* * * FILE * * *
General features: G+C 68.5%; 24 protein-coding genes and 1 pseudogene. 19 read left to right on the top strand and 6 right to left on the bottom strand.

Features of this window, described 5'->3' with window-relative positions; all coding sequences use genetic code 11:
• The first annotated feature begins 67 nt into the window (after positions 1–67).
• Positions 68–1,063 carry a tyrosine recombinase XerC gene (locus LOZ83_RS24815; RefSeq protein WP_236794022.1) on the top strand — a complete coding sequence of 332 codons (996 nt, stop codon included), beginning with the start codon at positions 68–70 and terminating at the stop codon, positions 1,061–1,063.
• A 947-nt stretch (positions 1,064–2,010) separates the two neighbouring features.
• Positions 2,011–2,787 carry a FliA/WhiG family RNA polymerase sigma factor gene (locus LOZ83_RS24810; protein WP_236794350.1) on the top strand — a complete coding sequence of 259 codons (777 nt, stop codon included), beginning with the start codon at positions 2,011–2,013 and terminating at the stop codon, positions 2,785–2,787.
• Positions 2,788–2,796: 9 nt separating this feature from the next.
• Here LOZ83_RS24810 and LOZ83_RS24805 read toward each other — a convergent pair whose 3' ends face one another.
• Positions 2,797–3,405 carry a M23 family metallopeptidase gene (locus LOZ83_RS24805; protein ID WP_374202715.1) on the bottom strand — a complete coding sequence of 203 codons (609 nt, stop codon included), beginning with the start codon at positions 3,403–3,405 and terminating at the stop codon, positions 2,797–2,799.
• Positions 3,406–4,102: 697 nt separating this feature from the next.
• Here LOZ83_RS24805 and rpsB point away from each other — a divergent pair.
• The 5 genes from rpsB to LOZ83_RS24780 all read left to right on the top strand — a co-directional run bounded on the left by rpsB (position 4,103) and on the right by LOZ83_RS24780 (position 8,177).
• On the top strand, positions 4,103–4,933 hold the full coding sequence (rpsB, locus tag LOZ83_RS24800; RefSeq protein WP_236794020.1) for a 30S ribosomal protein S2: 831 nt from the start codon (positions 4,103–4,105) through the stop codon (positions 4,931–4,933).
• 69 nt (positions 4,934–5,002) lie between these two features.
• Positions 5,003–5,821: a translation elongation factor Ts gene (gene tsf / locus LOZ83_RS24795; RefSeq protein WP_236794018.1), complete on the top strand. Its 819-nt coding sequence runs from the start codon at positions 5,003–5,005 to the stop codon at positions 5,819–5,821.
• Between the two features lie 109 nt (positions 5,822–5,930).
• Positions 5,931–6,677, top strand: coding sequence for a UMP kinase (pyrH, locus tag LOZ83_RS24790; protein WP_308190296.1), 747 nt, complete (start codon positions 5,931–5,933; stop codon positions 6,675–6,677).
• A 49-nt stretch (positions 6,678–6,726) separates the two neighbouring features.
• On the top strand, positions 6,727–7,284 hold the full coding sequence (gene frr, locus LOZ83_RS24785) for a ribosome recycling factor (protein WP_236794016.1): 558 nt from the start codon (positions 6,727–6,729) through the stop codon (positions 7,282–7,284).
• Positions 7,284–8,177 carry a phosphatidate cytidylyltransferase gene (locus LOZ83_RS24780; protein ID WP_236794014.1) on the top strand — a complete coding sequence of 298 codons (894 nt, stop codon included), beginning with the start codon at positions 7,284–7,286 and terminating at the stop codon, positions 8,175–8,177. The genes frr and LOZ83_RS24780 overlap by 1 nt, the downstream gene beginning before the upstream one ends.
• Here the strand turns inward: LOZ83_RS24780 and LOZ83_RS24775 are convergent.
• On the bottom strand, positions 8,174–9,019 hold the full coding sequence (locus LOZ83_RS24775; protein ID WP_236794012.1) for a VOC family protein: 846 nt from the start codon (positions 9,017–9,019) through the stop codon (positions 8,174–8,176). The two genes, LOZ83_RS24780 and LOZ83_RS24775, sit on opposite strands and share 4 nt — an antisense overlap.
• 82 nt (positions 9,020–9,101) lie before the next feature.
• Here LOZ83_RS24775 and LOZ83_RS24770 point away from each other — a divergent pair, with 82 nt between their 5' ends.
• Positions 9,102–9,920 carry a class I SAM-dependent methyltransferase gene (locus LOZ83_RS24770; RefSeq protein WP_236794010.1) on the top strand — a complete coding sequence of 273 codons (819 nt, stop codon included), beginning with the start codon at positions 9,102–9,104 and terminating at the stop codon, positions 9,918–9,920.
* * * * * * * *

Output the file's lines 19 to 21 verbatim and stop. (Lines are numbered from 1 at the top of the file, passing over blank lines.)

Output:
• On the top strand, positions 6,727–7,284 hold the full coding sequence (gene frr, locus LOZ83_RS24785) for a ribosome recycling factor (protein WP_236794016.1): 558 nt from the start codon (positions 6,727–6,729) through the stop codon (positions 7,282–7,284).
• Positions 7,284–8,177 carry a phosphatidate cytidylyltransferase gene (locus LOZ83_RS24780; protein ID WP_236794014.1) on the top strand — a complete coding sequence of 298 codons (894 nt, stop codon included), beginning with the start codon at positions 7,284–7,286 and terminating at the stop codon, positions 8,175–8,177. The genes frr and LOZ83_RS24780 overlap by 1 nt, the downstream gene beginning before the upstream one ends.
• Here the strand turns inward: LOZ83_RS24780 and LOZ83_RS24775 are convergent.